GBSB Live: 5 x pairs of tickets to Give Away!

GBSB Live - Ticket Giveaway at makery (1)

Billed as “the UK’s biggest, most exciting new dressmaking event”, earlier this year  Upper Street Events and Love Productions  announced the launch of The Great British Sewing Bee Live. The spin off event to the TV series.  Will that be back?? What IS going on with that?! If you’re a fan of GBSB then this live event,  which takes place from 21st-24th September 2017 at ExCel London, may just give you your fix.  And I’ve got 5 pairs of tickets for either the Thursday or Friday events to give away to you guys!

As well as Patrick and Esme being in attendance (when I grow up I want to be Esme), the event will see comedian, writer and TV personality Jenny Eclair take the reigns and  host the 1,200-seat Super Theatre. Jenny was the guest host of TV’s first ever Sewing Bee Celebrity Special in 2014 in aid of BBC Children In Need.  A keen stitcher, she enjoys tapestry and is involved with Fine Cell Work, the social enterprise that trains prisoners in needlework.  Sewing even features in her fiction writing in ‘A Slight Alteration’, a dark tale about a seamstress…..GBSB Live - Ticket Giveaway at makery (1)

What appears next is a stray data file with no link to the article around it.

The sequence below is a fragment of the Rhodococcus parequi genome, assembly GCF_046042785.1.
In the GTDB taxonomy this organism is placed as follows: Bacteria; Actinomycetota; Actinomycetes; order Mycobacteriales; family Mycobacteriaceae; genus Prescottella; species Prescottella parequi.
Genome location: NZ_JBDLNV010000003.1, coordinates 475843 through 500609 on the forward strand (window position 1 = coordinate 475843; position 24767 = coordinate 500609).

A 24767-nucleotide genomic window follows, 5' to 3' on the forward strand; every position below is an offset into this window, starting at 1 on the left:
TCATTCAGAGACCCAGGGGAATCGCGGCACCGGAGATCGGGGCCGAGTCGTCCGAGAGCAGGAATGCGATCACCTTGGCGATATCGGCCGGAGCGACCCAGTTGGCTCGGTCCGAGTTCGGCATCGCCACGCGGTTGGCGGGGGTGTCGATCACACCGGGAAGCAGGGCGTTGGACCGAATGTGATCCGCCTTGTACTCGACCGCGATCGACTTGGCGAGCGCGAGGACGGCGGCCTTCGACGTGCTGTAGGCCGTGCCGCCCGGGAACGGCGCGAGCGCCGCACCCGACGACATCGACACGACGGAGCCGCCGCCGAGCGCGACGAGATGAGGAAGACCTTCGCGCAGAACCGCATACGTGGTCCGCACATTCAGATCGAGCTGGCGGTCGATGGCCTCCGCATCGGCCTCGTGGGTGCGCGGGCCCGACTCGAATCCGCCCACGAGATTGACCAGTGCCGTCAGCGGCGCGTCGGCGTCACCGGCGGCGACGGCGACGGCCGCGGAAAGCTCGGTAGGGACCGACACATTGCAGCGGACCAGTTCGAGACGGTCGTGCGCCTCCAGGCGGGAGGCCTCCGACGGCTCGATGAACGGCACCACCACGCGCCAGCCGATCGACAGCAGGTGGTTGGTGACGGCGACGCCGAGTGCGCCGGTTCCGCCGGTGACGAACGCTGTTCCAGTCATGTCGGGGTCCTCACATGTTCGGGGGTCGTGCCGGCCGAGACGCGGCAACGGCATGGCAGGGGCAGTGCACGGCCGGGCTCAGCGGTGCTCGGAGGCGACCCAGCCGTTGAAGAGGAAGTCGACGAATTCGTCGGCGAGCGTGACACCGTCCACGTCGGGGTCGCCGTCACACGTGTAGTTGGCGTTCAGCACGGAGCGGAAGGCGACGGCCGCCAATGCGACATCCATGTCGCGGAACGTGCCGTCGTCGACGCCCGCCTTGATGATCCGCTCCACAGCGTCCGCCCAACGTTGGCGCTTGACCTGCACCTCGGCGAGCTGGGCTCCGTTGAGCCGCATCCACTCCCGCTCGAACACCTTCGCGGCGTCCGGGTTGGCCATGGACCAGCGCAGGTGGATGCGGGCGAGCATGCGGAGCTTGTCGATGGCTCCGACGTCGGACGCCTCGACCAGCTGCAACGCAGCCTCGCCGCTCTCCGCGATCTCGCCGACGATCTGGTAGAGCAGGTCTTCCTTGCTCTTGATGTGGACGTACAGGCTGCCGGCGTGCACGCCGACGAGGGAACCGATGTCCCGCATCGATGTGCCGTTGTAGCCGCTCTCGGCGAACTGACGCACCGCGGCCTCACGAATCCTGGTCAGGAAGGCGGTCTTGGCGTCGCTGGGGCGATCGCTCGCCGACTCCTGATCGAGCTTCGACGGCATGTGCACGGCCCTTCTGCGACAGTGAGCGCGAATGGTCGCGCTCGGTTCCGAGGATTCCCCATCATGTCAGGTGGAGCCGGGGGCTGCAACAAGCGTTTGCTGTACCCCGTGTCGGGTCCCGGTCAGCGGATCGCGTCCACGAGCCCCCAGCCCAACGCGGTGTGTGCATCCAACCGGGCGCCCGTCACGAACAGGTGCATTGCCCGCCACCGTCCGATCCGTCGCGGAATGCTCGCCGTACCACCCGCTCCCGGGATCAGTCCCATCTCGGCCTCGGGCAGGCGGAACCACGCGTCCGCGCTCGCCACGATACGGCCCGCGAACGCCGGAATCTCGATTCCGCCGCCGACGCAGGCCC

Contestants from  four  seasons of GBSB  will be there to share their dressmaking and tailoring skills at numerous live workshops.  From beginner to professional level, there are over 250 workshops and demonstrations on offer. You can even apply to take part in one or their “Live Challenges” and find out what it really feels to take part in the show and work under all that time pressure that keeps us on the edge of our sofas….seriously…hats off to participants of that show. I think I would crumble, lol!GBSB Live - Ticket Giveaway at makery (1)